Melanie Spiller and Coloratura Consulting

Copyright 2020 Melanie Spiller. All rights reserved.

Reading Critically

Melanie Spiller and Coloratura Consulting

My friend has written his first novel and joined a writers’ group to get some feedback on his work. He’s enjoying the discussions and is learning a lot, but he asked me the other day how he could better contribute. He felt like he didn’t have as much to offer about other writers’ work as they did about his. The most useful thing about critique groups is the variety of things that the various people point out. You might not agree with everything or act on everything, for instance, but if one reader had the thought or comment, you know that many others will, so it’s worth considering each comment and looking at text to see if you might change something to make the comment or question go away. If you can offer those kinds of comments, your critique group will appreciate your attendance even more than if you’re merely written something really good.

What to Look For

There are many contributing factors to reading critically. Here’s a fairly bald list of the things that I look for as a substantive editor, and the kinds of things you might look for when asked to read critically. General: Basic grammar and syntax. Is anything distracting about the way the work is written? Are things conjugated properly, and does the writer use words correctly (are the meanings conventional or obscure—or incorrect—are there unnecessary or distracting foreign words, are there made-up words, and if so, is their meaning obvious from context)? Are things capitalized that ought to be, and not when they shouldn’t? Are they capitalized consistently? Punctuation and formatting. There are plenty of great resources on how to do these things properly, including my own Web page ( Give them a read, and try your best to comply. No one’s perfect, but coming close earns you points. Nothing makes a publisher or a learned reader more crazy than to have someone heedlessly ignore these niceties. Such things are the difference between readers thinking that the writer is a clever fellow with an interesting tale and thinking he’s a crackpot. Compelling plot/story. If the subject matter is obscure, has the author found a way to make it interesting to folks who might be new to the subject? If the subject matter is well-known, do they have something innovative or unusual to offer? Hook. The piece has to start with something interesting enough to make the reader want to persist. That means every piece, every heading or subheading, every new chapter, has to hook us, not just the first paragraph. You might not come up with a better hook for someone else’s work, but you might be able to help the writer think in those terms or tighten up an existing hook. Headings, titles, and subheadings. Can you read only these elements and have a clear sense of where you’re going to end up? Has the writer been clever in a way that makes the work itself less appealing (sarcasm, in-jokes, pop-culture references, etc.) to a wide audience? Accuracy. If it’s non-fiction, this is a given. But if it’s fiction, are allusions correct (for instance, do you have a troubadour playing the lute in Northern Germany in the 12 century? Believe me, people know that the troubadours never came that far north and not that early and that there weren’t lutes yet)? If anything can be checked and verified, some reader WILL check it and let it be known that there’s a mistake. As a critical reader, it’s your obligation to pose the question if you have doubts (did people use oil lamps in their homes in 14 th century France, or would they have used candles?) or ask them to check it out. Tense. Does the work waffle from past to present to future? It’s very helpful to point out waffling because a reader might not know why they’re losing interest, but it’s often this sort of confusion causing the dismay. If every word is valuable, the reader will be grateful. (Swobbling across tenses implies that the verbs are not valuable, which means that none of the action is important.) Language Choices Repetition. If something repeats, it had better be furthering the plot or there for obvious artistic purposes, or readers will soon be ripping out their hair and walking away. Repeating the story itself is the worst offence, but repeating words is almost as bad. You have to repeat nouns, obviously, but repeating adjectives, adverbs, and verbs appears lazy. And it’s distracting and boring. Clarity. If the expression “in other words” shows up, even the writer already knows that she hasn’t been clear. Can fewer words or better words express the same thing? Dialog and dialect. Is your dialog distracting or is it informative? Have you spent time making people sound like they really would sound and dumfounded readers with tin ears who can’t understand? (Note: Dialect is VERY hard to do well. Until you’ve got rather a lot of experience, reserve most such self-indulgences for the rare injection.) Are there natural hesitations in speech, the “well”, “er,” and “um” that all of us say, and the “I mean,” “like,””actually,” “really” and other ubiquitous empty expressions that many of us sprinkle liberally into any given sentence, and bored the stuffing out of the reader? Point out curses or foul language that is gratuitous. Yup, hardly anyone is offended or surprised by these words anymore, but that doesn’t mean writing is improved by their presence. Dialog is a great way to show action (rather than tell about action), but point out if it’s sounding like a transcript. Dialog should serve a purpose other than providing color or breaking up a page. Passive voice. Passive voice distances the reader (and the writer) from what has been written. It can be useful if the character is avoiding admitting complicity in a crime or the marketing department doesn’t want to admit that their product doesn’t really work, but it’s pretty tiresome reading, sentence after sentence. Pompous voice. Are the word choices ordinary language? Readers soon tire of running to the dictionary. It’s another way to distance the reader, rather literally, I’m afraid. If you haven’t heard of the word, there’s a good likelihood that other readers won’t know it either. Suitability. If you’re writing historical fiction, for instance, no one before the 20 th century would say “okay” because it’s a radio term. Unless a priest is a bad guy, he’s not likely to curse in casual conversation. If readers are young adults or children, five-syllable words, discussion of historical facts (like wars and mutinies or rulers of obscure places) will lose them fast unless they’re the subject of the piece. If your audience is adults, the writing should not also make a five-year old happy. Structure Title appropriateness. Does the majority (and I mean 80%, not 51%) of the piece answer the demands of the title? In other words, if the piece has a title like “Why I Like Sailing,” does it talk about the joy of the activity, or does it talk about wind velocities, boat types, the best places to go sailing, and so forth? The title and the content should match. If it’s fiction, does every paragraph promote either the story itself or character development? Story arc. If you took an outline (for fiction or non-fiction), could you see a clear arc of discovery from the introduction of the idea or plot line, through each paragraph, and to an endpoint that would have been predictable to someone who knew where they’d end up before they read it? Sentence and paragraph length. Is there enough variety to keep the reader stimulated or does it grow monotonous? Have short sentences been used to promote breathlessness and long sentences to slow the action down? Are there long paragraphs making the page look daunting, or are there a whole series of single lines making the page look like a children’s picture book without the pictures? Plot/Theme/Objective The point. Is the writer telling the story to hear his own voice, or does he have something interesting or important that needs conveying? Yup, I know, it’s fun to wind the story up. But readers soon grow weary if they’re always being wound up. Connection. If it’s fiction, do you relate to the characters? Why or why not? Is it something from your personal experience that makes you respond this way, or will a general readership feel the same? If it’s non-fiction, do you feel informed or entertained by the piece? Do you feel invested in the future of the discussion or characters to want to read through to the end, or is a small sampling sufficient? Continuity. Is the character wearing a green shirt at the start of the scene and a blue one at the end? Would the character, who claimed to be a pescatarian in chapter one, tuck into a big plate of steak in chapter three? Complexity. Can you imagine any other way to tell the story? If you can, tell the writer cautiously, or you’re in for an argument. It might be of value to point it out, though, so just weigh your words before letting fly. Recurring themes. Does the writer have a soapbox that they keep climbing back up on? Can you recognize a character by an activity, a turn of phrase or a facial tic? Is it too much, just enough, or do you want more? Tension. What needs to happen to make the story progress? Why should we care? If it’s a murder mystery, well, there’s a problem to solve. That’s easy. But other forms of literature are harder to inject urgency into. What is it about the story that compels the reader deeper? Motivation. Why are the characters behaving as they do? In many cases, the reader doesn’t need to be told why, but it needs to be apparent that the writer knows. In order for someone to be plausibly irritable, for instance, they can’t just be discovered drowning kittens. They have to have been pushed to their last strand of sanity and the reader needs to see some of that. The work needn’t show all the things that made the characters the way they are, but a character who’s evil for the sake of having an evil character only works in cartoons. Implausibly cheerful characters are just as grating. Show, don’t tell. If there isn’t a lot of action, and the action doesn’t lead readers deep into the plot, there’s probably an inequality of telling the story rather than letting the reader discover for themselves. Good writing doesn’t tell the reader “be sad now;” good writing makes the reader feel sad. Sometimes it’s necessary to tell what this looked like or what happened in the past, but the reader is invested better if they have to ferret it out for themselves. Oh, and what one person thinks is a tale of horror and moral decay, another reader thinks is hysterically humorous. Both responses are legitimate. The writer shouldn’t pick the readers’ responses; they should hope for certain reactions, but you will help the writer if you reveal that your response was perhaps not what they expected or intended.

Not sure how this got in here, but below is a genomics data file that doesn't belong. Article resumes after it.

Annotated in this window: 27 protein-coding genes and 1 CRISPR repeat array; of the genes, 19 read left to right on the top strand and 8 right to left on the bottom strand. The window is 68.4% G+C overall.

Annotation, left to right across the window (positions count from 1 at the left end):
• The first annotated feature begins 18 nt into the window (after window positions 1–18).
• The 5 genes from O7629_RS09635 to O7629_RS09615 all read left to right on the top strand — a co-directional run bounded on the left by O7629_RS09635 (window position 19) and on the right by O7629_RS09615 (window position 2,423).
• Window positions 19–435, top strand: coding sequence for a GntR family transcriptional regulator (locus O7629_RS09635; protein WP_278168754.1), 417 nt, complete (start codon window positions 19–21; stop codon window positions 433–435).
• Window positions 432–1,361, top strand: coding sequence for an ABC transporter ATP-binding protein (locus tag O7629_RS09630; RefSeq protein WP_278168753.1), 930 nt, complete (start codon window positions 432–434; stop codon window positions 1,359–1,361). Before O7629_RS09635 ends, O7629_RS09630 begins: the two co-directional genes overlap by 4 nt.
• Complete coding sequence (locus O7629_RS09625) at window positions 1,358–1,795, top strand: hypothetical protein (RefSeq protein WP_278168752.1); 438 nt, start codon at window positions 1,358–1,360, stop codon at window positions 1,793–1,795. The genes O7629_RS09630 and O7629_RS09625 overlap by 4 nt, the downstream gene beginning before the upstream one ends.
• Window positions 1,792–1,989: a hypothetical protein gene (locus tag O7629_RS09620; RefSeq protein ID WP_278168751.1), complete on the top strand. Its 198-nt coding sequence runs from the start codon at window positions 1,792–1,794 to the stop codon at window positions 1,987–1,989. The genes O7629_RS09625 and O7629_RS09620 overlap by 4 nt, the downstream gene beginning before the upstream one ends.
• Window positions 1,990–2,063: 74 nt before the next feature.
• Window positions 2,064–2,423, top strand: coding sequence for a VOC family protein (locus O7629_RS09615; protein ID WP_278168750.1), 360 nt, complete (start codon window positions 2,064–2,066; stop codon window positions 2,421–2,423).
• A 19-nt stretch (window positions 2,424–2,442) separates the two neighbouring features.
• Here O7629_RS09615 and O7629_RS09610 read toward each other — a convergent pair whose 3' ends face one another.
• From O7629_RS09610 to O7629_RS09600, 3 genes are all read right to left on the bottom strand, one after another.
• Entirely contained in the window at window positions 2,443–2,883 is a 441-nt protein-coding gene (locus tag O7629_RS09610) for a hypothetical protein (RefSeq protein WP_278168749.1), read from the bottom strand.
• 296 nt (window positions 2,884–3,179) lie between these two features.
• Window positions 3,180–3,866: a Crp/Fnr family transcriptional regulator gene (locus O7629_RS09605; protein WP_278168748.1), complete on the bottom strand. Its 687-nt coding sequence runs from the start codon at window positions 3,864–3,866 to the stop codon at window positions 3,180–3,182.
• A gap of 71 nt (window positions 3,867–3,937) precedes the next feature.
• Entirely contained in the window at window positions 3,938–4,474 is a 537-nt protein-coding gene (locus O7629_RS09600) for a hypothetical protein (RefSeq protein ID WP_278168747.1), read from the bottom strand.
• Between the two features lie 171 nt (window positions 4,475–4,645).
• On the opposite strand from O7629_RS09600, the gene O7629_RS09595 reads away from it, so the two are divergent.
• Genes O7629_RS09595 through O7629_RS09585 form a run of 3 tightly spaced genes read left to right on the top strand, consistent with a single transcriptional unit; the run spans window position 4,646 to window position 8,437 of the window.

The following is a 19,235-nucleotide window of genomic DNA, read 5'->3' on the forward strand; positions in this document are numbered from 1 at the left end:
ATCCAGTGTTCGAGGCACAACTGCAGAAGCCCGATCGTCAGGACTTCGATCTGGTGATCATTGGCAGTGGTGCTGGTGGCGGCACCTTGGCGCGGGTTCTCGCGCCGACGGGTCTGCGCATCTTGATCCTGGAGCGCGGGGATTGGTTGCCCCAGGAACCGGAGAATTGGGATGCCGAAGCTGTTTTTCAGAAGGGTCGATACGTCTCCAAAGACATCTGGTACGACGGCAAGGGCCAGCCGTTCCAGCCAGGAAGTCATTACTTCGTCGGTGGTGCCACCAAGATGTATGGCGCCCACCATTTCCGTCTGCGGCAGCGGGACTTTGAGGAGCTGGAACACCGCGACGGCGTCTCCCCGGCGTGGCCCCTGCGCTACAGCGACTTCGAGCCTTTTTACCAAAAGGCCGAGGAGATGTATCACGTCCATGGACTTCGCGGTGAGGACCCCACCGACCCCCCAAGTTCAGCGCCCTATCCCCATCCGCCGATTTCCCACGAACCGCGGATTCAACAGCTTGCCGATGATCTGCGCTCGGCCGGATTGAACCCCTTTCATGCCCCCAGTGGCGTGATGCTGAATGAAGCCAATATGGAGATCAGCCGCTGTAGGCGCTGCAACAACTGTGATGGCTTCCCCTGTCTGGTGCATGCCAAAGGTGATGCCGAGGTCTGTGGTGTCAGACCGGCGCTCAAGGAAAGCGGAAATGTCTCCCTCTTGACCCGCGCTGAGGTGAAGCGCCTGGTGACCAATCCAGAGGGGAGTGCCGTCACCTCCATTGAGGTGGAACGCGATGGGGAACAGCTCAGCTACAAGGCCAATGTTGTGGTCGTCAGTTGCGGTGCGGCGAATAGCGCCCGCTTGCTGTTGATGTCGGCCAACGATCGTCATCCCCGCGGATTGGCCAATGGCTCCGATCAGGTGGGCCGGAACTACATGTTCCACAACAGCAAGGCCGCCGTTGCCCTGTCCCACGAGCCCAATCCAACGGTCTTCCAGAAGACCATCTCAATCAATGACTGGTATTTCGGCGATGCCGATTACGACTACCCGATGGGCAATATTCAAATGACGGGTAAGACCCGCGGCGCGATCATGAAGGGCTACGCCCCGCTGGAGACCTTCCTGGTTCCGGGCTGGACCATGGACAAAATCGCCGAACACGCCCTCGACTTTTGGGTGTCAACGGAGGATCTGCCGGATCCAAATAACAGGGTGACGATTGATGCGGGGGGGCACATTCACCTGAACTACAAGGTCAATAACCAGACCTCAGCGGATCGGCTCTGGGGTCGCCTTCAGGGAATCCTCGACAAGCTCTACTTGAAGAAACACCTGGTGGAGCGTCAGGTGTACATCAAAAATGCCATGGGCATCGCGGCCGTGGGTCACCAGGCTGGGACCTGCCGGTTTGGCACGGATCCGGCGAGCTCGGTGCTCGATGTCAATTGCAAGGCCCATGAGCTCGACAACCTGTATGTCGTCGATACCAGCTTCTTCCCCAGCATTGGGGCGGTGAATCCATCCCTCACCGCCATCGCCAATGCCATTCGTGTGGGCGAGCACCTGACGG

Presenting Your Comments

Some people start with the good comments first. I like to mix them up, so that the good stuff isn’t colored by harsher comments. (We are, after all, a society that loves to linger on the negatives.) You don’t want the writer to stop writing, you want the writing to get better, right? Direct all your comments, the positive and the negative, so that your goal of helping the writer improve is apparent. I make smiley faces in the margins when something strikes me as really good, for whatever reason (super clear sentences in a sea of otherwise purple prose, a clever or evocative expression, something unexpectedly funny, etc.). Other people highlight, make check marks, etc. Make sure that the author knows what you liked and why you liked it. I try to find things that the writer does well, like perhaps they don’t write well (which I don’t say literally) but it’s a really good story. Or it’s maybe twice as long as it needs to be (which I will say kindly and gently and with clearly marked areas that could be cut) but it’s beautifully written. Maybe the story isn’t all that compelling (I don’t care why these people are here doing these things) but the characters are really well developed. Perhaps the work seems overwrought, over-edited, and over-thought and suddenly, there’s finally a paragraph of wonderful, relaxed prose. In some cases, the writer reads the piece aloud in the group, and the critique is extemporaneous. This is a hard way to do it because one person will say, “oh, I didn’t like such and such” and everyone else will say “yah, me too,” obscuring whether they’d actually had the thought themselves or just recognized it as true. There’s a difference. Some readers can identify what they do or don’t like, but most people have a general sense of liking or not liking it. It’s hard to gauge into which category the item falls with this “group think” response. However, it’s very interesting to hear how the words sound out loud—the writer will discover many things for themselves that did not leap out at them when they were reading silently. And, of course, you can learn what sorts of things people make note of and add them to your list of things to look for yourself. Other groups submit their work in advance, and each reader has a chance to review as much as they want before the meeting. For readers like me, this allows several passes (for the story, for grammar/syntax/formatting/punctuation, for continuity, and for fine tuning) and it allows me to edit my own comments, to make sure that they’re all helpful, positive, and clear. The comments are read aloud, and again, you have a chance to see what sorts of things other people point out and add them to your list. Some groups don’t meet in person. This works much the same as the advance submission, where each participant has the opportunity to read the submissions several times, but it loses some of the interesting discussions that come because one person thought it was a romantic story and another thought it was about stalking. Whichever way your group works, there’s a lot to be gained by getting critical review. Your editor/agent/publisher might be happier to get your work if it’s squeaky clean, but also, they are rather likely to just put you in the “no” pile if your work is too rough, rather than working with you to smooth it out.